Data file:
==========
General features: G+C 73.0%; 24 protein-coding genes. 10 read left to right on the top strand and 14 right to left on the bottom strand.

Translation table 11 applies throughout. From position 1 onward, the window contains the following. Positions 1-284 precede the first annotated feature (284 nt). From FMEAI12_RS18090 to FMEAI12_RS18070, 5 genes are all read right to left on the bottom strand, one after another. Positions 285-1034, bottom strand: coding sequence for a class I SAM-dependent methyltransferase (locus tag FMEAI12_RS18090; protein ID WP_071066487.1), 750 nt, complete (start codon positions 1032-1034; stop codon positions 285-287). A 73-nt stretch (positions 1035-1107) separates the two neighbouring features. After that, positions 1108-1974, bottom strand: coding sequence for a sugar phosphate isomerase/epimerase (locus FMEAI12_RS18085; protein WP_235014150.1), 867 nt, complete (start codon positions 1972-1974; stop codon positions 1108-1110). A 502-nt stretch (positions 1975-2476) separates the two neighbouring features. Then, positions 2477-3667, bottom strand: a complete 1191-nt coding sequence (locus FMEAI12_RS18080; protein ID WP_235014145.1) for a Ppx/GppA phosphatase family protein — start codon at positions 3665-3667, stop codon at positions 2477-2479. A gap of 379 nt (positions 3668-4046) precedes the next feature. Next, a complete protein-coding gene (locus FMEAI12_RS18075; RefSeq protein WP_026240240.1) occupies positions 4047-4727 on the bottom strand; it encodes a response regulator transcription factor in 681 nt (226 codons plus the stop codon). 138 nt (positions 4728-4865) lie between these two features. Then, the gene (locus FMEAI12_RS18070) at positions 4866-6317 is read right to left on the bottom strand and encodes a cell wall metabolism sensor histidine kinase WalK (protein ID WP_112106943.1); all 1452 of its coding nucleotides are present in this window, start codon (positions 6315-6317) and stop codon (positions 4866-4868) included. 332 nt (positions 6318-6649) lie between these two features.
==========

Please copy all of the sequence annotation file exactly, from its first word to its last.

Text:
General features: G+C 73.0%; 24 protein-coding genes. 10 read left to right on the top strand and 14 right to left on the bottom strand.

Translation table 11 applies throughout. From position 1 onward, the window contains the following. Positions 1-284 precede the first annotated feature (284 nt). From FMEAI12_RS18090 to FMEAI12_RS18070, 5 genes are all read right to left on the bottom strand, one after another. Positions 285-1034, bottom strand: coding sequence for a class I SAM-dependent methyltransferase (locus tag FMEAI12_RS18090; protein ID WP_071066487.1), 750 nt, complete (start codon positions 1032-1034; stop codon positions 285-287). A 73-nt stretch (positions 1035-1107) separates the two neighbouring features. After that, positions 1108-1974, bottom strand: coding sequence for a sugar phosphate isomerase/epimerase (locus FMEAI12_RS18085; protein WP_235014150.1), 867 nt, complete (start codon positions 1972-1974; stop codon positions 1108-1110). A 502-nt stretch (positions 1975-2476) separates the two neighbouring features. Then, positions 2477-3667, bottom strand: a complete 1191-nt coding sequence (locus FMEAI12_RS18080; protein ID WP_235014145.1) for a Ppx/GppA phosphatase family protein — start codon at positions 3665-3667, stop codon at positions 2477-2479. A gap of 379 nt (positions 3668-4046) precedes the next feature. Next, a complete protein-coding gene (locus FMEAI12_RS18075; RefSeq protein WP_026240240.1) occupies positions 4047-4727 on the bottom strand; it encodes a response regulator transcription factor in 681 nt (226 codons plus the stop codon). 138 nt (positions 4728-4865) lie between these two features. Then, the gene (locus FMEAI12_RS18070) at positions 4866-6317 is read right to left on the bottom strand and encodes a cell wall metabolism sensor histidine kinase WalK (protein ID WP_112106943.1); all 1452 of its coding nucleotides are present in this window, start codon (positions 6315-6317) and stop codon (positions 4866-4868) included. 332 nt (positions 6318-6649) lie between these two features.